Salient. Official Newspaper of Victoria University Students Assn. Volume 40 Number 2. Feb 7 1977
Student Movement in Asia
Student Movement in Asia
This week we print the second part of our interview with Chan Yuk Cheung, the Deputy General Secretary of the Asian Students Association to which NZUSA is affiliated.
Thailand and the Coup
People are concerned about the recent developments in Thailand especially after the military coup of October 1976. The Thai student movement was well known for its genuine struggle for people's democracy and independance and because of this struggle and the success of the integration of the movement with the people, the reactionaries were very much frightened. Because the imperialists were not willing to withdraw their interests, the Thai student movement was smashed resulting in the military coup.
But the military coup does not mean that the Student movement has come to an end. It merely shows very clearly that the imperialists themselves are weak and they are frightened by the growing strength of the peoples power. They could only resort to violent means as a way to suppress the people's movement. They thought that they could kill the people and suppress the student movement which, in fact, they could not be achieved, because the Thai students have a famous saying — "One of us has fallen, yet thousands stand up", and the Thai students say that where there is more suppression, more people will become awakened. When more of their brothers and sisters are tortured and killed, they will become braver.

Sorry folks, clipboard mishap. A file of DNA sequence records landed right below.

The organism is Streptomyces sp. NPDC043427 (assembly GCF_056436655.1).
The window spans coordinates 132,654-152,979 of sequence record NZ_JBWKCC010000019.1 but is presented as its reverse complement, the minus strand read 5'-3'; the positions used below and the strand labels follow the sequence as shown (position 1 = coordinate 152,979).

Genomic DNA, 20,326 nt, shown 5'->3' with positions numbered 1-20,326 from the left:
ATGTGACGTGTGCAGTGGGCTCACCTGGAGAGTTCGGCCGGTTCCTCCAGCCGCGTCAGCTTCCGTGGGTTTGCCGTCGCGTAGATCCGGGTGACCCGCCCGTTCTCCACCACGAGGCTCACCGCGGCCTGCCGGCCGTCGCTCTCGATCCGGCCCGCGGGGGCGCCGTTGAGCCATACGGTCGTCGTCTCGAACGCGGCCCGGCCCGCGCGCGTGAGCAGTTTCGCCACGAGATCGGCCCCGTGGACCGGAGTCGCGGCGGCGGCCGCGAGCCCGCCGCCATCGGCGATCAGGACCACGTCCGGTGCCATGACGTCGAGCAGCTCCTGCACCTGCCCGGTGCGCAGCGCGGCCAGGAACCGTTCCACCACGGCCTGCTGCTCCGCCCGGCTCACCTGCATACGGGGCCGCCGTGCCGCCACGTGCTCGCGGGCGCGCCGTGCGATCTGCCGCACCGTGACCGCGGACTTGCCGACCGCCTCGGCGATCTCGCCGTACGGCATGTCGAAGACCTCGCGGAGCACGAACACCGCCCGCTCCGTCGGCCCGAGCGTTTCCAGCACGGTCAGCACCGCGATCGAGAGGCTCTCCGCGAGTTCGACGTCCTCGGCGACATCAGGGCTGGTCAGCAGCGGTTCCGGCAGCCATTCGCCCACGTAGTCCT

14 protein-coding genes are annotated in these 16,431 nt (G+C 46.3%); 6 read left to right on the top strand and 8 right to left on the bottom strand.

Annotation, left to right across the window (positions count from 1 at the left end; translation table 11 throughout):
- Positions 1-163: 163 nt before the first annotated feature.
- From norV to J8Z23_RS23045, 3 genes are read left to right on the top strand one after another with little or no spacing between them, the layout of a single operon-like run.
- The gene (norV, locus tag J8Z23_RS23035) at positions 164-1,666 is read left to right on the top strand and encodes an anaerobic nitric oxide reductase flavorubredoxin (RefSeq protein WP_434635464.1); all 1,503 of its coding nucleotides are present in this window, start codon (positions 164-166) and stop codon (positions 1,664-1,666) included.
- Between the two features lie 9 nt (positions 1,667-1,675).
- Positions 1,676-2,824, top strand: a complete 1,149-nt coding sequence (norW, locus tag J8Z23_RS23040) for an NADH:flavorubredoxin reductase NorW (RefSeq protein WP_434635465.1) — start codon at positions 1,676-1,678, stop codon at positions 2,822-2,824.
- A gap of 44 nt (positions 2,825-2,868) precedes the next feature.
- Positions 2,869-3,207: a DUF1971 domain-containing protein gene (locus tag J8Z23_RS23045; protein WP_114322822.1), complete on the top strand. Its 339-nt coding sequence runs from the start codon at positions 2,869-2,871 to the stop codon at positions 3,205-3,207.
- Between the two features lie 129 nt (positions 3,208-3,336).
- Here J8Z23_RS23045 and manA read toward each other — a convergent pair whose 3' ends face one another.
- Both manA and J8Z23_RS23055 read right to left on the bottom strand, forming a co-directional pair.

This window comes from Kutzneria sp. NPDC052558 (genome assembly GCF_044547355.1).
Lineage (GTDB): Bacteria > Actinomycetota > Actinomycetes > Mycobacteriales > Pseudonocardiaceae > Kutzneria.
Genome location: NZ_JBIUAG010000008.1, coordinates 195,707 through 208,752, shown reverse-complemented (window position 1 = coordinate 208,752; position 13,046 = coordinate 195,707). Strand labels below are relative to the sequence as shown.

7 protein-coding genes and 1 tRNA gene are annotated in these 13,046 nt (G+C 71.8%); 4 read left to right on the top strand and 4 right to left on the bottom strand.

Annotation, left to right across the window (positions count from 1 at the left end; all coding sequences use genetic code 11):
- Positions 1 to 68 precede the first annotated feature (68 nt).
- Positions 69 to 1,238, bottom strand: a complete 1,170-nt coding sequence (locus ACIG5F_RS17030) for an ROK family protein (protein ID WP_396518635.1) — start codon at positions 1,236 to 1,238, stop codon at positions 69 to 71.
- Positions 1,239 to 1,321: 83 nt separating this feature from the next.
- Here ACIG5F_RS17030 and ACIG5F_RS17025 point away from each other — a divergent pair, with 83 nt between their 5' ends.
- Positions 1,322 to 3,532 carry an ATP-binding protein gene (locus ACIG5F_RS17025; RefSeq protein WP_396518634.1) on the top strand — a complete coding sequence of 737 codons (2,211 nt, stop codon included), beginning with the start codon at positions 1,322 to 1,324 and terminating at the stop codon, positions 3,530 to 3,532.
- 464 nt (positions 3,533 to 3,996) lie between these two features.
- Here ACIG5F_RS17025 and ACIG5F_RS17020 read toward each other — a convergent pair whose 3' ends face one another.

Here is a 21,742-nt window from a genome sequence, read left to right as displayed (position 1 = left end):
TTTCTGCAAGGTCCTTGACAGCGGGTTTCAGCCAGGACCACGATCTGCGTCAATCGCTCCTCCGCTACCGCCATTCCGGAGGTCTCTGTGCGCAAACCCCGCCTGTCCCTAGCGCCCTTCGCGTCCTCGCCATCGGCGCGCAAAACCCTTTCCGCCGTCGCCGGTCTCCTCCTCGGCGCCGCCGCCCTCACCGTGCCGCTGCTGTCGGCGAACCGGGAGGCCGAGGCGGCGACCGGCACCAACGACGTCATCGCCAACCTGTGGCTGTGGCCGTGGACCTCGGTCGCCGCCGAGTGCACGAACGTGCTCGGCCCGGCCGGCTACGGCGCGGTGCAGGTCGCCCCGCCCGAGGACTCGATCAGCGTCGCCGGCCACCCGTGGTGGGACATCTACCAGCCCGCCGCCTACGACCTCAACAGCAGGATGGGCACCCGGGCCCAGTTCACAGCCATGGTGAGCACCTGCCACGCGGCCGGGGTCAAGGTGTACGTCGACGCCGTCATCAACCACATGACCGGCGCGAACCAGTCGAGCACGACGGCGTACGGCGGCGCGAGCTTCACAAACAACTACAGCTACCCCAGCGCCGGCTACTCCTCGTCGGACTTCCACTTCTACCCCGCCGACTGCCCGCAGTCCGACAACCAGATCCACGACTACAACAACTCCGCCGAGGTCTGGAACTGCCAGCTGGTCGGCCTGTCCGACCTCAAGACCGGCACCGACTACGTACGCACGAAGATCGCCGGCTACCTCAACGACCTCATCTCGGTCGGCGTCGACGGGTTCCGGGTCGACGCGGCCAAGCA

"Dare to Struggle and Dare to Win".
This is their slogan. After the military coup we witnessed the struggle of the Thai people becoming more intense.
It also proved to the students that sometimes peaceful means could not achieve the purpose of people's democracy and they must look for another alternative if they are facing suppression by a reactionary regime.
Peaceful Methods Fail
Have you every witnessed success by peaceful means?
After the uprising in Thailand in 1973, the Thai people seemed to have experienced an experiemtn in parliamentary democracy. But through the people's struggle, the students found that parliamentary democracy does not fit into the society. They don't want democracy on paper — they strive for democracy for the majority of the people and they give it the term "people's democracy".
The Thai students have a famous saying —"one of us has fallen yet thousands stand up".